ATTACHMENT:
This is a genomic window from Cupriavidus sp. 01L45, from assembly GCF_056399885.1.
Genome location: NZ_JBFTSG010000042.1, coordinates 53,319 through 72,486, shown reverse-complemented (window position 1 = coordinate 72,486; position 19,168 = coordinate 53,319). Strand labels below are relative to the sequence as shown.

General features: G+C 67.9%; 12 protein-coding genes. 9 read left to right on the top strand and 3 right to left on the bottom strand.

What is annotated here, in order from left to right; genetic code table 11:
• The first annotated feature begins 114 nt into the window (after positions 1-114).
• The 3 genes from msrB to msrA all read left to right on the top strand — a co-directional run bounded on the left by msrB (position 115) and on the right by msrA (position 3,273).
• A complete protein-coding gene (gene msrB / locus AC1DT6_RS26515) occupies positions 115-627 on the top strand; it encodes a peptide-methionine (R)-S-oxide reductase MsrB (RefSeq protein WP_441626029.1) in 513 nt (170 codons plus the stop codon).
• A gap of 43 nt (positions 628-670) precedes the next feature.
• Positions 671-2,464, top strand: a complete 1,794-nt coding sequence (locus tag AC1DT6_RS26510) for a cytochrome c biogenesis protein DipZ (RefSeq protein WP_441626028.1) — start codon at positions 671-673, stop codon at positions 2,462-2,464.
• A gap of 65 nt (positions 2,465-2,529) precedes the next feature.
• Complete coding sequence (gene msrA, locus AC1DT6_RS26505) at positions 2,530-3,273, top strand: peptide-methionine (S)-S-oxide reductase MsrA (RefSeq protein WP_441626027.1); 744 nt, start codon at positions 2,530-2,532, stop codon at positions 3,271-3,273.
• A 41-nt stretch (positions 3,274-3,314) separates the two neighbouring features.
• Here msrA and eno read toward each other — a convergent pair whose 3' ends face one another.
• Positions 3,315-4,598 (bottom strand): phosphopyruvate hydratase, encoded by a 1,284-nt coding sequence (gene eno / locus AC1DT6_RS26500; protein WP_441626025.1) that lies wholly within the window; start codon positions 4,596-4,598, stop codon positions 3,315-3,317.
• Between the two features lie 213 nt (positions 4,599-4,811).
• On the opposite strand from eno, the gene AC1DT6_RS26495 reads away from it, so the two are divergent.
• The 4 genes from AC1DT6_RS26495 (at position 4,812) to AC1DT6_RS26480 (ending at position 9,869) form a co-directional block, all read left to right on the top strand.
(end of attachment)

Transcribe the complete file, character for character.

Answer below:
This is a genomic window from Cupriavidus sp. 01L45, from assembly GCF_056399885.1.
Genome location: NZ_JBFTSG010000042.1, coordinates 53,319 through 72,486, shown reverse-complemented (window position 1 = coordinate 72,486; position 19,168 = coordinate 53,319). Strand labels below are relative to the sequence as shown.

General features: G+C 67.9%; 12 protein-coding genes. 9 read left to right on the top strand and 3 right to left on the bottom strand.

What is annotated here, in order from left to right; genetic code table 11:
• The first annotated feature begins 114 nt into the window (after positions 1-114).
• The 3 genes from msrB to msrA all read left to right on the top strand — a co-directional run bounded on the left by msrB (position 115) and on the right by msrA (position 3,273).
• A complete protein-coding gene (gene msrB / locus AC1DT6_RS26515) occupies positions 115-627 on the top strand; it encodes a peptide-methionine (R)-S-oxide reductase MsrB (RefSeq protein WP_441626029.1) in 513 nt (170 codons plus the stop codon).
• A gap of 43 nt (positions 628-670) precedes the next feature.
• Positions 671-2,464, top strand: a complete 1,794-nt coding sequence (locus tag AC1DT6_RS26510) for a cytochrome c biogenesis protein DipZ (RefSeq protein WP_441626028.1) — start codon at positions 671-673, stop codon at positions 2,462-2,464.
• A gap of 65 nt (positions 2,465-2,529) precedes the next feature.
• Complete coding sequence (gene msrA, locus AC1DT6_RS26505) at positions 2,530-3,273, top strand: peptide-methionine (S)-S-oxide reductase MsrA (RefSeq protein WP_441626027.1); 744 nt, start codon at positions 2,530-2,532, stop codon at positions 3,271-3,273.
• A 41-nt stretch (positions 3,274-3,314) separates the two neighbouring features.
• Here msrA and eno read toward each other — a convergent pair whose 3' ends face one another.
• Positions 3,315-4,598 (bottom strand): phosphopyruvate hydratase, encoded by a 1,284-nt coding sequence (gene eno / locus AC1DT6_RS26500; protein WP_441626025.1) that lies wholly within the window; start codon positions 4,596-4,598, stop codon positions 3,315-3,317.
• Between the two features lie 213 nt (positions 4,599-4,811).
• On the opposite strand from eno, the gene AC1DT6_RS26495 reads away from it, so the two are divergent.
• The 4 genes from AC1DT6_RS26495 (at position 4,812) to AC1DT6_RS26480 (ending at position 9,869) form a co-directional block, all read left to right on the top strand.